None Dare Call It… Conspiracy Con 2001

Santa Clara, CA – 26th-27th May, 2001

It is perhaps appropriate that at the same time as the Bilderberg Group, those notorious bastions of the New World Order, were holding their annual get-together in Sweden, on the other side of the planet Conspiracy Con took place in Santa Clara, California. Quite possibly, some of the same topics were covered – only, here, it was from the outside…

Equally auspiciously (or suspiciously, depending on your point of view) the event shared convention facilities with another group whose initials were CC – the Charismatic Catholics, to be precise. The layout, with our lecture theater at the opposite end of the building from registration and the dealers’ room, required a substantial trek through enemy territory, and I imagine much peering around doors went on by both groups. I know we certainly were tempted to engage in a spot of infiltration, but suspect that the standard issue Trash City “nekkid babe with weaponry” T-shirt might tip them off. We had visions of pointing and shrieking – see Donald Sutherland in Invasion of the Body Snatchers for the sort of thing we imagined. On our arrival, there seemed to be very few attendees, but it seems you’ve got to get up early to be a conspiracy theorist. We meandered in at about 10am, only to discover events had started at 8:30 am, and so most of our co-conspirators were already listening to the first talk.

We hurried back to the theater, just in time to catch professional victim Cathy O’Brien and her “mentor” Mark Phillips. They were practically begging the audience to buy their book, so I strongly suspect they trotted out their usual lurid (and utterly unproven) tales of her sexual exploitation by everyone up to and including Ronald Reagan. Having just eaten breakfast, I feel kinda grateful to have missed it. I’d already ordered the book from Borders – hell, I like pornolibel as much as the next man – but the Thursday after the con, got the following email from them: “After researching your special order, we have found that we will be unable to obtain the title you requested. As a result, we have canceled your order for this item.” Hmmm… Was this merely innocent out-of-printness – hard to believe, given the piles on sale in the dealers’ room – OR SOMETHING MORE MALEVOLENT???!!!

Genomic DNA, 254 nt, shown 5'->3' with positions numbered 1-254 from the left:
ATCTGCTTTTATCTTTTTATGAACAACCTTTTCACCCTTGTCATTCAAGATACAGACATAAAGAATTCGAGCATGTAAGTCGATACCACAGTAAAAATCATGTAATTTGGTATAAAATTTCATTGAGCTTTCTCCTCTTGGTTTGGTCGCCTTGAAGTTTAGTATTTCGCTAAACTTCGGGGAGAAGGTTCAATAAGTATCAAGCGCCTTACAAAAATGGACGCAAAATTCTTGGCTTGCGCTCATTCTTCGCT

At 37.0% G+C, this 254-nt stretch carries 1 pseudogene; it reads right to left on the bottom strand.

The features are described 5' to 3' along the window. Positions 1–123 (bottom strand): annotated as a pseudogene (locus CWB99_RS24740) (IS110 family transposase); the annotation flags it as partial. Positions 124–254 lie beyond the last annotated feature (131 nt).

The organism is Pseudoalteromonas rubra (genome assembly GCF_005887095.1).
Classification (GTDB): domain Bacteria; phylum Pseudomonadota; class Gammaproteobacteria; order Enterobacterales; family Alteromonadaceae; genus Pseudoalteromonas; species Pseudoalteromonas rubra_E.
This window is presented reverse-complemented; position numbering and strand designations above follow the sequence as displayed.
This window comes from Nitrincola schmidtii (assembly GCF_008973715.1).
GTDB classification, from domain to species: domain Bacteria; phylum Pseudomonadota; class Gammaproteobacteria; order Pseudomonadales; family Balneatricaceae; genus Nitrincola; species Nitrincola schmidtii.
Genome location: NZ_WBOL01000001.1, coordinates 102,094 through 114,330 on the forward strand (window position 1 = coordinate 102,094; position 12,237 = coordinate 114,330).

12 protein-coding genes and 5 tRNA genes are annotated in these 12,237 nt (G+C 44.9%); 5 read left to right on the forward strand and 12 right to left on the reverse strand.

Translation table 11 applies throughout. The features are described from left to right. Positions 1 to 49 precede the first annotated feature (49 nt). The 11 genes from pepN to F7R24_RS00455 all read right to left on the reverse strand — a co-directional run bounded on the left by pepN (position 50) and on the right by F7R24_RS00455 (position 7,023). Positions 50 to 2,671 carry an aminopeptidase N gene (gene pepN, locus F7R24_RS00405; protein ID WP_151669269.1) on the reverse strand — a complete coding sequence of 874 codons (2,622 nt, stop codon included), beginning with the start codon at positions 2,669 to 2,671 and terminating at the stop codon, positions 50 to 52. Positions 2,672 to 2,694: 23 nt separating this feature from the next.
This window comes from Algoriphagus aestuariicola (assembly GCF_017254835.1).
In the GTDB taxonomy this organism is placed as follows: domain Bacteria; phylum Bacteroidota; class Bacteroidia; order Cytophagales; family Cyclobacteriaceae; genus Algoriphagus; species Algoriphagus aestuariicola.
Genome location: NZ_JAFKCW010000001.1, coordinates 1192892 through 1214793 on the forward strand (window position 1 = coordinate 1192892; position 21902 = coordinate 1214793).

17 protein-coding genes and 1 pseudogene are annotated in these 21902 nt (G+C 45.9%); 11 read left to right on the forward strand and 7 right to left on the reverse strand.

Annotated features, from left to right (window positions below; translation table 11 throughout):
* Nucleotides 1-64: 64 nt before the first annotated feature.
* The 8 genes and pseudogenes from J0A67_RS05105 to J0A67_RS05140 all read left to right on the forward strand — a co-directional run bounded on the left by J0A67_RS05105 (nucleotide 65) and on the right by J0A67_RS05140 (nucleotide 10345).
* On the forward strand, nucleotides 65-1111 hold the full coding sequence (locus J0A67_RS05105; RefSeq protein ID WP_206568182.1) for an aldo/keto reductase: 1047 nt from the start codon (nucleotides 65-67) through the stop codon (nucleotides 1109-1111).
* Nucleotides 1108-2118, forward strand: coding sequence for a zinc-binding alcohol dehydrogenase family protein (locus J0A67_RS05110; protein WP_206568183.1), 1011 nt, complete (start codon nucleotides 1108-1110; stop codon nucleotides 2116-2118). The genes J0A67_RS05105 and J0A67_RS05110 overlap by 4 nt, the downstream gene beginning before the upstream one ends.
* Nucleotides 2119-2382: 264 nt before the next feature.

11 am – Willam Lyne. Lyne’s specialist field is supposed to be the inventions of Nicolas Tesla, a scientist of the early 20th century who showed the thin line between genius and madness. But this was mostly a rambling, if not uninteresting, biographical essay, in which Lyne saw flying saucers, discovered a Soviet spy cell, was harassed by intelligence sources before being recruited by them, and had prior knowledge of JFK’s assassination. I think it was about the last of these which convinced me to stop looking for any useful information, and just sit back and enjoy the entertainment. This approach proved far more satisfactory. Rating: D+

Each speaker was given two hours, which is actually a good bit of time – I personally would have preferred one-hour slots, and this might have helped some of the speakers who were inclined to drift, with iceberg-like relentlessness, off-topic, as well as allowing for more viewpoints (including perhaps some sceptical ones). But at least they had the good sense to break for half-an-hour between speakers, giving the audience a chance to browse in the dealers’ room, stretch their legs and acquire more food and drink to be smuggled, thanks to the “no refreshments” policy into the lecture hall.

2:30 – Jordan Maxwell. Government – Religion – Commerce. In Maxwell’s eyes, none of them much good. This was refreshing and thought-provoking, stoning every sacred cow within reach via a mix of lexicography and sarcastic cynicism. We learned about the pagan origins of Christianity, what “holocaust” actually means, and how America became a literal corporate state not long after the Civil War, as well as techniques for avoiding speeding tickets. Probably the most widely-ranging talk of the convention, the audience left more world-weary than before, having spent time with a very interesting man. A-

Most of the speakers had tables in the dealers’ room to sell their books, etc. and there were also a number of independent traders, magazine publishers, and so on. These covered virtually the entire spectrum of views, from hippy New Age (getting your aura read, and some holistic technique which seemed to involve having a candle stuck in your ear) to neo-fascist (I spotted copies of both The Protocols of the Elders of Zion and Henry Ford’s The International Jew). A refreshing burst of humor was provided by Mr. Mystic and his Alien Abduction Survival Kit. We bought two.

5:00 – David Icke. As if two hours weren’t enough – keynote speaker Icke got 150 minutes each day to expound his philosophy, which gives some idea of how all-encompassing it is. Having ripped into him last TC, we opted to sit towards the back, just in case he recognised us. He’s certainly an entertaining speaker, and a lot of what he said here made sense, not least because in this part, he steered well clear of reptilian shape-shifting members of the Royal Family. Powerful bloodlines run through history, there seems little doubt – whether this proves anything beyond “if your Dad was powerful, you probably will be too”, I am less certain. The suggestion that Antz is a thinly-veiled New World Order tale was nice though. B+